Impaired Risk Review: Liver Fibrosis
Liver fibrosis is the replacement of functioning hepatic tissue with fibrous tissue. Alcohol overuse, hepatitis of any kind, and nonalcoholic steatohepatitis (NASH) often leave behind damage with not only an active process but one where compromise may persist long after the cause has been controlled or eradicated. Knowing how to assess liver fibrosis in the aftermath of these conditions is an important part of underwriting liver disease.
Impaired Risk Review: What Influences Lab Results?
Blood taken from insurance examinations are subject to many possible influences. Delays in handling, processing, and different atmospheric conditions may causes changes to lab results as opposed to those you would avoid when the labs are processed locally.
Drug Testing: How Long For A Positive Test?
Urine drug testing is a cornerstone of the overall testing in proposed insureds and yields a lot of valuable underwriting information. So how long do a lot of drugs stay in the system and at what time frame would they be likely to trigger a positive test?
Impaired Risk Review: Multiple Endocrine Neoplasias
Multiple endocrine neoplasias are inherited disorders that include a variety of combinations of endocrine and nonendocrine tumors and affect different endocrine glands. The diseases run in families enough so that genetic counseling is advised when any first degree relative is affected.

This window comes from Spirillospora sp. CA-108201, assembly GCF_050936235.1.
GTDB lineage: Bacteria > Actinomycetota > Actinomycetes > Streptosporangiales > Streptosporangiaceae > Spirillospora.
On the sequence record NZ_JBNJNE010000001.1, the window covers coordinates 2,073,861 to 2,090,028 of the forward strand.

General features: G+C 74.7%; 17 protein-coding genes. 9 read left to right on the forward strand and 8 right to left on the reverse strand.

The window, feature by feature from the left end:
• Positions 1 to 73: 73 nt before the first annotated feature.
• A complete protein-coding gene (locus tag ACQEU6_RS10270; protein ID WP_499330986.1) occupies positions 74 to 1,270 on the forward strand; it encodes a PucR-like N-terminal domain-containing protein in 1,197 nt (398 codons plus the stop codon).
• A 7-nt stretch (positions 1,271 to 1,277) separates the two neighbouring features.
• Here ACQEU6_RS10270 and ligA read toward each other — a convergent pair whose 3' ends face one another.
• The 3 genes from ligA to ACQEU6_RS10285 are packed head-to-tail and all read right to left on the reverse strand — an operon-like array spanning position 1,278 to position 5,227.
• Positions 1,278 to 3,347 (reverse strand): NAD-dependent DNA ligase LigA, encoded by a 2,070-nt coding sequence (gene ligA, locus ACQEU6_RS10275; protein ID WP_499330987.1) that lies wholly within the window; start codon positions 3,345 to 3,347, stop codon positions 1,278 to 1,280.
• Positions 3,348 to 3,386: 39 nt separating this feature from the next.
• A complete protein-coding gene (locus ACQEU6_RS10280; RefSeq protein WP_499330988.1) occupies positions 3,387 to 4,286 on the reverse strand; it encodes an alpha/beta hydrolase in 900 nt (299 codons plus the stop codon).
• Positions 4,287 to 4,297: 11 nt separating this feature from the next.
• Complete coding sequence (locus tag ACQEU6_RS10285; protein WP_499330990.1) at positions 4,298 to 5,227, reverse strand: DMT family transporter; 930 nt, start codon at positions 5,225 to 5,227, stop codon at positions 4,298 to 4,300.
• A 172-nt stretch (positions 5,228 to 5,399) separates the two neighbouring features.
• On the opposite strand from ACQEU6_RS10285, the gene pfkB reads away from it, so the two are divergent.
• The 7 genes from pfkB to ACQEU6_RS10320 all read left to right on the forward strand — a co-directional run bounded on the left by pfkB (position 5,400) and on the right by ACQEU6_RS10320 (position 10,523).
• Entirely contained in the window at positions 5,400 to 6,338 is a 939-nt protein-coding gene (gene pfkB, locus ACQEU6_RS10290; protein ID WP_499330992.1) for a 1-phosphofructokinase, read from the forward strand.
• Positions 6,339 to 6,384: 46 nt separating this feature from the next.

Impaired Risk Review: Mood Disorders
While grief and sadness may be normal physiologic responses to stressful situations, depression is not. Whether that depression translates into conditions that affect insurability or threaten a person’s well-being is always a difficult assessment for underwriter and clinician.
What Every Advisor Needs To Know About Impaired Risk
A proper handling and understanding of what the client and advisor need to present to underwriting is the difference between success and failure.
Impaired Risk Review: All Cancers Aren't Created Equal
It sounds a bit flippant, yet it is a request that medical directors and underwriters see quite often. An informal application or quick quote comes in with a request about “history of brain tumor.” Or maybe a question of pancreatic cancer. The underwriter is expected to make an educated guess based on these minimal findings. All tumors truly aren’t created equal, and people have individualized responses to different abnormalities. The more information supplied the better chance there is for not only a placeable but a sustainable quote.
Impaired Risk Review: What You Don't Know WILL Hurt You
One of the toughest situations for an underwriter is the case that seems to have literally fallen off the cliff. A condition that is significant, that is being followed, and that does have mortality consequences suddenly has no notes of any recency for six months or more. Follow-up that appeared to be favorable virtually disappears, and the underwriter is left with guessing that things have continued to go reasonably well. Or not...
Impaired Risk Review: A Case in Progress
A 64 year old female was submitted for life insurance with what the agent felt were “insurable problems.” She was diagnosed with lupus 20 years ago but the disease had remained inactive, on no specific medications, normal kidney testing, and only with recommendations to stay out of the sun for photosensitivity reasons.
The Casual Liver Enzyme Elevation
Liver enzyme testing (LFTs) are part of virtually every blood profile obtained on a potential insured. They are also one of the leading causes of a completely unexpected rating or decline on a case. Most clients do not provide a specific history for an elevation, and no broker or agent expects such an outcome with what seemed to be a clean history. Knowing how to approach this situation can be key to a favorable underwriting outcome.